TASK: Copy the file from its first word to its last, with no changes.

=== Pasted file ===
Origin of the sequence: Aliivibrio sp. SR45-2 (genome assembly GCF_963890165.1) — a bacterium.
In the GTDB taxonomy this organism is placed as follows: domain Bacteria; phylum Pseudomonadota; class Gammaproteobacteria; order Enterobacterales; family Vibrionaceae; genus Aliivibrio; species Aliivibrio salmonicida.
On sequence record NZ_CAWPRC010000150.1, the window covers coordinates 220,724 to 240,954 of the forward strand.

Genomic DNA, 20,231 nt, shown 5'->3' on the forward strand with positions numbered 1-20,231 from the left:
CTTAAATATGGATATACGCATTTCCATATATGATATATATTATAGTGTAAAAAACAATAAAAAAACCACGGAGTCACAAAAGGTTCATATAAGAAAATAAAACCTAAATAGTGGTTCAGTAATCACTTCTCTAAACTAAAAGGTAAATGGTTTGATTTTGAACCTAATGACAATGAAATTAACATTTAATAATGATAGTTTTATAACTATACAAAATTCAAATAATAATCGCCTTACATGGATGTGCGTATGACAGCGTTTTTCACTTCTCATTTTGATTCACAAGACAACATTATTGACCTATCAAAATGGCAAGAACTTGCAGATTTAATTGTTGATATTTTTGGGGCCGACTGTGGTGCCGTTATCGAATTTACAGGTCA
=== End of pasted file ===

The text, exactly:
Origin of the sequence: Aliivibrio sp. SR45-2 (genome assembly GCF_963890165.1) — a bacterium.
In the GTDB taxonomy this organism is placed as follows: domain Bacteria; phylum Pseudomonadota; class Gammaproteobacteria; order Enterobacterales; family Vibrionaceae; genus Aliivibrio; species Aliivibrio salmonicida.
On sequence record NZ_CAWPRC010000150.1, the window covers coordinates 220,724 to 240,954 of the forward strand.

Genomic DNA, 20,231 nt, shown 5'->3' on the forward strand with positions numbered 1-20,231 from the left:
CTTAAATATGGATATACGCATTTCCATATATGATATATATTATAGTGTAAAAAACAATAAAAAAACCACGGAGTCACAAAAGGTTCATATAAGAAAATAAAACCTAAATAGTGGTTCAGTAATCACTTCTCTAAACTAAAAGGTAAATGGTTTGATTTTGAACCTAATGACAATGAAATTAACATTTAATAATGATAGTTTTATAACTATACAAAATTCAAATAATAATCGCCTTACATGGATGTGCGTATGACAGCGTTTTTCACTTCTCATTTTGATTCACAAGACAACATTATTGACCTATCAAAATGGCAAGAACTTGCAGATTTAATTGTTGATATTTTTGGGGCCGACTGTGGTGCCGTTATCGAATTTACAGGTCA